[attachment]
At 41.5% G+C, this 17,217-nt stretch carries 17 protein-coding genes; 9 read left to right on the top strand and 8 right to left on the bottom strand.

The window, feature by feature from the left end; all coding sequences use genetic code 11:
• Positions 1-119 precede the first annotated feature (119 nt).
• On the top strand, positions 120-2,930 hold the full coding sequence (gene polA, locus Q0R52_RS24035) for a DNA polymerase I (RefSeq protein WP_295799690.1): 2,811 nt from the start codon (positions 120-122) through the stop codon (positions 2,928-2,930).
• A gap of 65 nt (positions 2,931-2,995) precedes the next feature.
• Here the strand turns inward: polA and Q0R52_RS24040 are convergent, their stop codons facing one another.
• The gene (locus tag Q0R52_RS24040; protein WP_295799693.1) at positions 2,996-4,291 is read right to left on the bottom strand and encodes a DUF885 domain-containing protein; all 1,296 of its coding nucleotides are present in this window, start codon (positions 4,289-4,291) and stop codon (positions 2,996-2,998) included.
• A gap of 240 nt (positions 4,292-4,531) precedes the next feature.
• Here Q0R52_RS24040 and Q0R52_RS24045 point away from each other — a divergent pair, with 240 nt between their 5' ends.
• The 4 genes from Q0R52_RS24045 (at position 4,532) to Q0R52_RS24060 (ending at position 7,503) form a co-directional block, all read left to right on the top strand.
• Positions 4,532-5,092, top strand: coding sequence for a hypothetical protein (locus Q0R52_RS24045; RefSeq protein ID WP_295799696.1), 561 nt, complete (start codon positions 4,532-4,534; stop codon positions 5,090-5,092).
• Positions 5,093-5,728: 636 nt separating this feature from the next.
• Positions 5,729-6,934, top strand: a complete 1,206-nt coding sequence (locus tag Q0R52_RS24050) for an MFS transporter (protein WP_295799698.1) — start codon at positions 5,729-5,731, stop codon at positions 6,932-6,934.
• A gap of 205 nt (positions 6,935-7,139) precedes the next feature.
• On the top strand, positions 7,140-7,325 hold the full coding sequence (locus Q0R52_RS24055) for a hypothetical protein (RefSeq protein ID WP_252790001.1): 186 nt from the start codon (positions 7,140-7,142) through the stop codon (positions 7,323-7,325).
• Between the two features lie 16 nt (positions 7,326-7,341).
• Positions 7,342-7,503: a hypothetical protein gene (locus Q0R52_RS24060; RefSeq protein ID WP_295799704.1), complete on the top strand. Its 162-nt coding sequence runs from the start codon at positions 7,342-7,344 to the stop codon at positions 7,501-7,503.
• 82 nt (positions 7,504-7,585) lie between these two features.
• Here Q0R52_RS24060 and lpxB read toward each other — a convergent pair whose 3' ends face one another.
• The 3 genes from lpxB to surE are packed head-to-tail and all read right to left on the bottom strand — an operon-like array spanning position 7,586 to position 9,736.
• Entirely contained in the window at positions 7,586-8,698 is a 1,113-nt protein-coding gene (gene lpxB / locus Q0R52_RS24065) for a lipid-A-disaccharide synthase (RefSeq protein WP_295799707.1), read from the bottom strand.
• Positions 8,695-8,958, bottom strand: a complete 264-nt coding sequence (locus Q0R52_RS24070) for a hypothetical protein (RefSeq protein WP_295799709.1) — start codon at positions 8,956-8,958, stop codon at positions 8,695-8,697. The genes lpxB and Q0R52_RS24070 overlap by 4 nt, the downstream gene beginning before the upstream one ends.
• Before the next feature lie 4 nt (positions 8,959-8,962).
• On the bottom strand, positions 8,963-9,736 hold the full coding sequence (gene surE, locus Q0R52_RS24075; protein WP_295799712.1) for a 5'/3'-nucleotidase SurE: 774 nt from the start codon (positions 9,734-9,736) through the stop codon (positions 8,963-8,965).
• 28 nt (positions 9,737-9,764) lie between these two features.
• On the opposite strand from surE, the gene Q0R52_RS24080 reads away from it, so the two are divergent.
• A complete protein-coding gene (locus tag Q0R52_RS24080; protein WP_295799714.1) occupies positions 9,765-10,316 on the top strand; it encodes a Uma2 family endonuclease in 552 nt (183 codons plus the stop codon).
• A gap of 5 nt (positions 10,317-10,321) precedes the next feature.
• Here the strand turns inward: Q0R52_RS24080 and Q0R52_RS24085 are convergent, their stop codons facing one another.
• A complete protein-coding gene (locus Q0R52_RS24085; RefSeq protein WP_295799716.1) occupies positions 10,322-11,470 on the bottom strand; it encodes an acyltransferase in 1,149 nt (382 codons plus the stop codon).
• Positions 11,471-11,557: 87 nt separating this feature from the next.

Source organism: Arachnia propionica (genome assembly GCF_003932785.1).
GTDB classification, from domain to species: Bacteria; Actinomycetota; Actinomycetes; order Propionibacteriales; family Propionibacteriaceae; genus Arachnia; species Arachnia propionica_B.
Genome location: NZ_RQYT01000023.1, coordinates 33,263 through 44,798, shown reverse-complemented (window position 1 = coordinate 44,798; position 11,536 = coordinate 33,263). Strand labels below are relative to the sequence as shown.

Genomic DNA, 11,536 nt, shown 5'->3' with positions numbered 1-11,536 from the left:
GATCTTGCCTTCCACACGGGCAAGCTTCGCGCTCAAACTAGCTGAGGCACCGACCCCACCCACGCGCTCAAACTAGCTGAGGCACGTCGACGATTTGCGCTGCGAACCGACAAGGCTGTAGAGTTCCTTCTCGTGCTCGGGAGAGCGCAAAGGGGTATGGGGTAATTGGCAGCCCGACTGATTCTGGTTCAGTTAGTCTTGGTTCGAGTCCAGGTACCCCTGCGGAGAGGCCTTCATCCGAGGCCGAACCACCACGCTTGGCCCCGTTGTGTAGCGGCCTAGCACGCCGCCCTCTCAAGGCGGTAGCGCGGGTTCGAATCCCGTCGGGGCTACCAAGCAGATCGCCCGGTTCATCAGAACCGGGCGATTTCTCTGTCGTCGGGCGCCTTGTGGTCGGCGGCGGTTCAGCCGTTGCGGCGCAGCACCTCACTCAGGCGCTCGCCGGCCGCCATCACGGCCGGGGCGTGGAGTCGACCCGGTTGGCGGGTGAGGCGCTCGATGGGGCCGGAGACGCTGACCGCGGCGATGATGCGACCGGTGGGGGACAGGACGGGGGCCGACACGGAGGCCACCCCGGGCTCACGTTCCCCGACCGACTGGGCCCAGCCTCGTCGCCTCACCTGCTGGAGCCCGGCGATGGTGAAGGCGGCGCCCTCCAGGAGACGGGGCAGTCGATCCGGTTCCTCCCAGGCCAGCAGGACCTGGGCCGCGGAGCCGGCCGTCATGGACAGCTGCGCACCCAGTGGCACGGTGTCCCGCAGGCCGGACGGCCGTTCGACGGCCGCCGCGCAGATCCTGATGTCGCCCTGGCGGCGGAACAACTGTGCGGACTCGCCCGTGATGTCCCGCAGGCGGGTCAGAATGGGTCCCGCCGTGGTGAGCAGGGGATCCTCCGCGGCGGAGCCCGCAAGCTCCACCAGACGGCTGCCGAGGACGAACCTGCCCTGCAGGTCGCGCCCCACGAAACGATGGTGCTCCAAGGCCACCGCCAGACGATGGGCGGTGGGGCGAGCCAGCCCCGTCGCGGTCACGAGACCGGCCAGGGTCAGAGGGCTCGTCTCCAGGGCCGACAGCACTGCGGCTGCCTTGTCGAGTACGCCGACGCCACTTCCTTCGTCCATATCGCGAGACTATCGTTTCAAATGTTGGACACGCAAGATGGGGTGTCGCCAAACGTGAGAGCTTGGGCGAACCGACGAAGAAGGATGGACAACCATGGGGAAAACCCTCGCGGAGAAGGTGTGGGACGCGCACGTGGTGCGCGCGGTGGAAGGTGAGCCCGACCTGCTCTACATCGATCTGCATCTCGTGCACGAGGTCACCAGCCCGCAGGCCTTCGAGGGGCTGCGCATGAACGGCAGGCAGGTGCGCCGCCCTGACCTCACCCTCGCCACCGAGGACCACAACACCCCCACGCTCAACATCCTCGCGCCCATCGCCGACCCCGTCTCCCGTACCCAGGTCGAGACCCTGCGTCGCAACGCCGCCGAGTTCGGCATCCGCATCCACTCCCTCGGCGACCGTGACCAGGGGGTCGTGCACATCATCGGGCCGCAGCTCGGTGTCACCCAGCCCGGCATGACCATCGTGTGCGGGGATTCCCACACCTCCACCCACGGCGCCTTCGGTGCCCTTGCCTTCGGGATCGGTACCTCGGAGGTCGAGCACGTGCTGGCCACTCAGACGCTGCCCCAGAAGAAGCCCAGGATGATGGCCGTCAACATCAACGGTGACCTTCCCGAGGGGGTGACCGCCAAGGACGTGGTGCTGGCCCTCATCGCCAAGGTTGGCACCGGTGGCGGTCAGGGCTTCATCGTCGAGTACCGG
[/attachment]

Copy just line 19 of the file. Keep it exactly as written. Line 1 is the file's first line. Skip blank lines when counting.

• Here Q0R52_RS24060 and lpxB read toward each other — a convergent pair whose 3' ends face one another.